Effect of Treatment With Low Doses of Hydrocortisone and Fludrocortisone on Mortality in Patients With Septic Shock

Annane et al. JAMA 2002; 288:862-871. doi:10.1001/jama.288.7.862

Clinical Question

  • In patients with septic shock and relative adrenal deficiency does low dose corticosteroids improve 28 day mortality?


  • Randomised controlled trial
  • Double blind
  • Parallel group
  • Block randomisation stratified by centre
  • Intention to treat analysis
  • Sample size of 270 patients required to detect a a 20% difference on the 28 day mortality rate between the 2 groups, assuming a mortality rate of 95% in the non responder placebo subgroup, and a frequency of non responders of 40% in the study population
    • false positive rate of 5%
    • false negative rate of 10%


  • 19 ICUs in France
  • November 1995 to February 1999


  • Inclusion: adult patients with acute septic shock as defined by the presence of all of the following criteria
    1. documented or strong suspicion of infection as evidenced by any of the following
      1. polymorphs in normally sterile body fluid (except blood)
      2. +ve Culture or Gram stain
      3. clinical focus of infection e.g. fecal peritonitis, wound with purulent discharge, pneumonia
    2. temp >38.3C or < 35.6C
    3. HR >90
    4. BP <90 for 1hr+ despite adequate fluid replacement and >5ug/kg dopamine or current treatment with epinephrine/norepineprine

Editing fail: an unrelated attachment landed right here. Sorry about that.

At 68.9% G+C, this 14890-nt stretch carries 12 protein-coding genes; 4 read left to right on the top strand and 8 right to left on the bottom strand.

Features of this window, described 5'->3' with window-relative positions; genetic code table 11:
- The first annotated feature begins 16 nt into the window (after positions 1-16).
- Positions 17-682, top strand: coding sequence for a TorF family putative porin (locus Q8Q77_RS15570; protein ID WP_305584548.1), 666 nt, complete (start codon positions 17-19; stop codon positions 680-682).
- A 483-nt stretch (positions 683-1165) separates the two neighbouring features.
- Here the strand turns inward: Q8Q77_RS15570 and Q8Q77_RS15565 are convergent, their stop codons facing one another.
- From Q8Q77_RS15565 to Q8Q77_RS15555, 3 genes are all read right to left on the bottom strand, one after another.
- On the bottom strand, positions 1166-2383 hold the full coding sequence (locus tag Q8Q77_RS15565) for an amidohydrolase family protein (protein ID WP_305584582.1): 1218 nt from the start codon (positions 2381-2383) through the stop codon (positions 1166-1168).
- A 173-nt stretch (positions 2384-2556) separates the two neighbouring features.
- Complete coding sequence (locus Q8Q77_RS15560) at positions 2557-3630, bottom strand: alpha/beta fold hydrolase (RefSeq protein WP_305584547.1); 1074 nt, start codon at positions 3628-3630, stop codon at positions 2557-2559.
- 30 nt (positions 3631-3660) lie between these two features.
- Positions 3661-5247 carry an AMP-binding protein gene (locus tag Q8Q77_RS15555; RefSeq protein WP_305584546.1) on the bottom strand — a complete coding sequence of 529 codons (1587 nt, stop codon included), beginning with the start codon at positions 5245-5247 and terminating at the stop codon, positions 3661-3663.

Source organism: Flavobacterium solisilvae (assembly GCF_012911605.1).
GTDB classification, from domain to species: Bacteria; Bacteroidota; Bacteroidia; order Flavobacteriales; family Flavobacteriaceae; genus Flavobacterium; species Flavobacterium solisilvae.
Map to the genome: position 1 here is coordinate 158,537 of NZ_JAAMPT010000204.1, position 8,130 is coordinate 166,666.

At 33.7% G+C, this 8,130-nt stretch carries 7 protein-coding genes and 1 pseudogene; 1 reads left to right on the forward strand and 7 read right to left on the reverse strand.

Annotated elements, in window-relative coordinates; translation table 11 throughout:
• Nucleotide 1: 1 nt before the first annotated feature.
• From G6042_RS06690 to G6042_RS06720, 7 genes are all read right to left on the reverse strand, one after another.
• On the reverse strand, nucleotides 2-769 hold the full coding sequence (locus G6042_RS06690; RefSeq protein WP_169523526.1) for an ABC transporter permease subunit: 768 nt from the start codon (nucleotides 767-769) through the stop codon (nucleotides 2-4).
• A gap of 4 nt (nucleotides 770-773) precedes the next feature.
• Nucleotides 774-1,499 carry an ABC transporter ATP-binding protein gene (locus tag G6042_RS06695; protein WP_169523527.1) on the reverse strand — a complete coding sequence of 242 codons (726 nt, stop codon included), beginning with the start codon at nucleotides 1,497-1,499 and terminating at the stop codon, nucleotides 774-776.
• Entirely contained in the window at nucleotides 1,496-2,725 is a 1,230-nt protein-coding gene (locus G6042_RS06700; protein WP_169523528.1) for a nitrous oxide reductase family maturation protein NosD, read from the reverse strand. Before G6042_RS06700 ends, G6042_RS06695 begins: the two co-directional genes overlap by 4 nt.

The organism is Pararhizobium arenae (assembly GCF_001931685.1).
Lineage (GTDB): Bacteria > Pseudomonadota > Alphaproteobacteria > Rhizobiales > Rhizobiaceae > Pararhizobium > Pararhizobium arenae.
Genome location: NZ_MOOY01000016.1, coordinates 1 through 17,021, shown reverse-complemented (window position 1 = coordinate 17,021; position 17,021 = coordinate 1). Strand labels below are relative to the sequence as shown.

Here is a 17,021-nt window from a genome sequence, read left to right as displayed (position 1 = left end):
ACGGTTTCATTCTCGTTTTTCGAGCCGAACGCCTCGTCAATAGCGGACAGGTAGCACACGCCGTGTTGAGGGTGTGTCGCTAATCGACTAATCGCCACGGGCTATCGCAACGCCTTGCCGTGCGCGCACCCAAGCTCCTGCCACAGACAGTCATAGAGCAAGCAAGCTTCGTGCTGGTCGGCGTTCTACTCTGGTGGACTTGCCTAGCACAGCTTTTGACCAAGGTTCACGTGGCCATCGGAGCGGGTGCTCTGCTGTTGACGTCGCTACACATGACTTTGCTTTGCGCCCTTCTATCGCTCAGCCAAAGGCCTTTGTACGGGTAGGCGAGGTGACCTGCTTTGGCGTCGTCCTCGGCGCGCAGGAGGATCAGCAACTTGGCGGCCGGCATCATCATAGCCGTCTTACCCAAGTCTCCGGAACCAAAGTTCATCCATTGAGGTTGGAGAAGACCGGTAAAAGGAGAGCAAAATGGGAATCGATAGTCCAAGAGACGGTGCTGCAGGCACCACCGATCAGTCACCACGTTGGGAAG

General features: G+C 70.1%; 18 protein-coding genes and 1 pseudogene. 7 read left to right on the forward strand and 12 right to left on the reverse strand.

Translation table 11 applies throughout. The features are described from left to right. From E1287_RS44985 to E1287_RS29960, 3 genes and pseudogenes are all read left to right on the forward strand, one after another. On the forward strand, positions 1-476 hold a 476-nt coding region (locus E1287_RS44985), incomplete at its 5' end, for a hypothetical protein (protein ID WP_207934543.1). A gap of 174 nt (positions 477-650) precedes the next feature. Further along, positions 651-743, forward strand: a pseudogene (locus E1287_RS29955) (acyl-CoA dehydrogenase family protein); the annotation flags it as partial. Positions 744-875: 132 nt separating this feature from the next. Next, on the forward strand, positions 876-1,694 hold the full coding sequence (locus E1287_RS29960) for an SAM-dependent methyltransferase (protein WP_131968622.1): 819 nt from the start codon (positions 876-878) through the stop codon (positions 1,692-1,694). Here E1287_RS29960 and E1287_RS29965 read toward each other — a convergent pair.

5. urinary output <0.5ml/kg for >1hr or PaO2/FiO2 ratio <280mmHg
    6. arterial lactate >2mmol/l (amended on 18.07.1996. and added as option to 5th criterion as opposed to stand alone criteria
    7. need for mechanical ventilation
    8. within 3 hours of onset of shock (amended to 8hrs on 18.07.1996.)
  • Exclusion: pregnant, acute myocardial infarction, pulmonary embolism, advanced cancer, AIDS, contraindication to steroids
    1. amended on 19.06.1997. to exclude patients who had received etomidate in 6hrs prior to randomisation
  • 300 patients randomised
  • all had short corticotropin test performed
    • relative adrenal sufficiency (i.e. nonresponders) defined by response of ≤9μg/dL


  • hydrocortsone and fludrocortisone
    • hydrocortisone 50mg IV every 6 hours for 1 week